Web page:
RIP Civil rights icon, Congressman John Lewis: A reflection from Maggie’s husband, Elton
Maggie John’s husband, Elton’s “chance” encounter with American civil rights leader, Congressman John Lewis.
RIP beloved John Lewis 1940 – 2020
Elton’s reflections on the loss of John Lewis – rest in power Mr. Lewis 🙏🏾
In 2009 Obama signed a commemorative photograph at his 2009 inauguration for John Lewis, the newly sworn-in president wrote: “Because of you, John.”
On a business trip a few years ago, I was on my way back home, I was tired and sloppy looking almost limping towards the gate to find a seat to await my delayed flight. As I made my way, a familiar looking face and stature caught my attention, a rush of energy found me, my limp disappeared, and the biggest grin appeared on my face. I was about to come face to face with Mr. Lewis. The right honourable John Lewis is someone I have long admired, a hero, a civil rights icon, one of the original Freedom Riders. I made my way over to him in hopes of just getting a picture and maybe shaking the hand of one of the last living speakers at the March on Washington. I waited a few minutes for the crowd around him to dissipate slightly, then I reached my hands towards his and with my face still carrying that happy grin, I said “hello Mr. Lewis”. He reached out and shook my hand and asked, “where are you heading?”
What followed was a moment I would forever cherish, a conversation with a true icon of humanity and suddenly I was hoping that my flight would be delayed longer. I’ve learnt so much about this man in the history books; the role he played helping to organize the March on Washington at 23 years old; leading marchers across the Pettus Bridge and beaten for it at 25; leading voter education projects, and let me say again he was one of the original 13 Freedom Riders still in his early 20s. Arrested countless times, beaten almost to death. All of this accomplished before his time in Congress where he continued the fight for humanity, especially for those that looked like me who are still underserved and underrepresented in too many areas in our society.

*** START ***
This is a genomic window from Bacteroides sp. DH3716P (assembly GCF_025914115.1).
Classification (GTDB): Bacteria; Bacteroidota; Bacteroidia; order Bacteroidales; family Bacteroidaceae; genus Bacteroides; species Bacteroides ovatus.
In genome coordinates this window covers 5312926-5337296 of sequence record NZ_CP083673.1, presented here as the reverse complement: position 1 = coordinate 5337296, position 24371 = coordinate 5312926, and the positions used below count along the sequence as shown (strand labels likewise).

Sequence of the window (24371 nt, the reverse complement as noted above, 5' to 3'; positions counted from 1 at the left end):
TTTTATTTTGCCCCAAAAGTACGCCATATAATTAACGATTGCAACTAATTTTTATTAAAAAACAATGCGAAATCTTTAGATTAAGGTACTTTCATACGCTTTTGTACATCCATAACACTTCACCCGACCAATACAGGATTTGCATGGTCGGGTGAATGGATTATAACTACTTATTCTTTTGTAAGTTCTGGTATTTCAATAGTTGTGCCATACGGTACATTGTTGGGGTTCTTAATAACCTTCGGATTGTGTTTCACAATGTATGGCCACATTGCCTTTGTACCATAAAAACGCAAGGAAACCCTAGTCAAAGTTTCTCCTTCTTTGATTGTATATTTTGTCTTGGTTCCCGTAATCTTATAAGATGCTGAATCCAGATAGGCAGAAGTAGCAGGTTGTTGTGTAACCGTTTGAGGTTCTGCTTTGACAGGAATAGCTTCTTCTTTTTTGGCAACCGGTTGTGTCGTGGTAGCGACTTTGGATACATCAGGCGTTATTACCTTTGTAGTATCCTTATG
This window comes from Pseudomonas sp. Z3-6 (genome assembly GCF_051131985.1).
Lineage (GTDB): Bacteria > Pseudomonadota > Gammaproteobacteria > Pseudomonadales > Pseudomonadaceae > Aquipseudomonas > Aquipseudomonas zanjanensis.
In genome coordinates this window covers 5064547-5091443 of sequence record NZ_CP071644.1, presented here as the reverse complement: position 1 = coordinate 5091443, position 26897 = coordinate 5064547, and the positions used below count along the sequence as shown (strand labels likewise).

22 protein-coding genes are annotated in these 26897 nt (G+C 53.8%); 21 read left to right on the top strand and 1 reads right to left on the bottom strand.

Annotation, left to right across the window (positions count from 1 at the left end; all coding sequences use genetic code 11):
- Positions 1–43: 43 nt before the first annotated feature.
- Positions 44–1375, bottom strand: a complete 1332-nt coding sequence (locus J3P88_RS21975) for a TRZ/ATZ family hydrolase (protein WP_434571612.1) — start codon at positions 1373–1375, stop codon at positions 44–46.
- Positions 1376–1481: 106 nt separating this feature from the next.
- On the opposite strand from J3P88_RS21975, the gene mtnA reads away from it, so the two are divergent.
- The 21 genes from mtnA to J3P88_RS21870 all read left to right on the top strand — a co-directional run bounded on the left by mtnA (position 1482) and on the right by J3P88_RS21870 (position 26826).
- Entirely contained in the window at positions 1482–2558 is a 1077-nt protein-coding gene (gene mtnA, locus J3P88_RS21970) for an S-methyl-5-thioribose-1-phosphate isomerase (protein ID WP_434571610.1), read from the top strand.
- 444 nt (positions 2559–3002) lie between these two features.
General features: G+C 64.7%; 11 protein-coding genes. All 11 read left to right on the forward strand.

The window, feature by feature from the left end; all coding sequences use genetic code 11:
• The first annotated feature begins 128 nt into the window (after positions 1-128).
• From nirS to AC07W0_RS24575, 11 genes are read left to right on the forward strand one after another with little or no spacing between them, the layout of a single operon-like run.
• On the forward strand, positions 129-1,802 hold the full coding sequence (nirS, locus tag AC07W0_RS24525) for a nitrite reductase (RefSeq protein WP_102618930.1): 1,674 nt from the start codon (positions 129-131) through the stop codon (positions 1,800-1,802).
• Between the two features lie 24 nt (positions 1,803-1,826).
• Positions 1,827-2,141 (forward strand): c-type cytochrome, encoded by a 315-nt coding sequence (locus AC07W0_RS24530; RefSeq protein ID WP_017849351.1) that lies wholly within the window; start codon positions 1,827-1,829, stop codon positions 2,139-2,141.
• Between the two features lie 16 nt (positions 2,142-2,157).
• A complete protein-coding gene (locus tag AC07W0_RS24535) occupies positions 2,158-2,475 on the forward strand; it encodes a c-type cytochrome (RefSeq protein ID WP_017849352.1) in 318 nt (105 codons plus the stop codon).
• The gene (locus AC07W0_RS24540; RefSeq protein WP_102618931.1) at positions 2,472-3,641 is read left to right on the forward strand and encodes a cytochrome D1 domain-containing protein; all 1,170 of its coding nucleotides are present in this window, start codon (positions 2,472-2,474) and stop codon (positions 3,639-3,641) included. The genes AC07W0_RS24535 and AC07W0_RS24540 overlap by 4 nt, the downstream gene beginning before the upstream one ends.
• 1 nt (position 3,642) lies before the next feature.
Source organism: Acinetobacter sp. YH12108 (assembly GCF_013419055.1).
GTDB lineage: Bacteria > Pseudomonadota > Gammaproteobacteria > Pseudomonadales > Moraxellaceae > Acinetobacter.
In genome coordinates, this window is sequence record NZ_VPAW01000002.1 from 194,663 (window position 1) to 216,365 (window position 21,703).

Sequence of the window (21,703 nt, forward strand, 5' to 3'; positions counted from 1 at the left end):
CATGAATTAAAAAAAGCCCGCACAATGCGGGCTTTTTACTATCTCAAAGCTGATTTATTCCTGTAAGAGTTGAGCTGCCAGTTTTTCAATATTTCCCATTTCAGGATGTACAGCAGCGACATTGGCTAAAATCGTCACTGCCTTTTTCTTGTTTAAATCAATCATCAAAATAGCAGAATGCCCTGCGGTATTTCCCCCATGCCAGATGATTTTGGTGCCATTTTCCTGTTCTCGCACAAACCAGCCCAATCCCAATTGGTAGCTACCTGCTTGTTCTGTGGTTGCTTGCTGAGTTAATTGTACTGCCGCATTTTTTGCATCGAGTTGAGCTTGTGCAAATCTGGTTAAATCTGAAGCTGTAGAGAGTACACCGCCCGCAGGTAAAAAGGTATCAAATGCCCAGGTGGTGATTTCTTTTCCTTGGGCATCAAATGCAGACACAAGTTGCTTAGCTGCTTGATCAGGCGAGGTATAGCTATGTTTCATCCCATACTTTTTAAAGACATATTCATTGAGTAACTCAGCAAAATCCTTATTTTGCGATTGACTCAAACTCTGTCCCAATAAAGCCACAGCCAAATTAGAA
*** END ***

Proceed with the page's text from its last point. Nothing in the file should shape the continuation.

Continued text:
In my conversation with him, as he learned I am from Canada, he told me a story of the Canadians he knew that marched with him and how it encouraged him. As I tried to delve more into his life, he insisted on hearing more about mine. He asked me what it was like growing up in Canada; wanted to know about my family and what I do. As I shared about my life with this heroic figure in a very busy Atlanta hub, he listened intently, and the words of encouragement he left with me that day gave me a glimpse into this man’s heart. One that is selfless, filled with integrity and humility that propelled him then and up to his final endeavours before his passing.
I wondered why more people weren’t rushing to shake this man’s hand, didn’t they recognize him, are they that accustomed to seeing heroic figures like this one or maybe they didn’t want to bother him? There’s verifiable truth in stating that many of the black and brown people I saw in the airport that day benefited greatly from the actions of this civil rights icon, this Super Hero.
I am forever inspired by Mr. Lewis and his bravery to get into ‘good trouble’ as he would say, for sake of equality. I am forever inspired by Mr. Lewis’ other-centeredness in the way he lived. I am forever inspired by Mr. Lewis who dared to lead with courage and selflessness. I am forever inspired because of you, Mr. Lewis.
Maggie John's husband, Elton reflects on an incredible "chance" encounter with American civil rights leader, Congressman…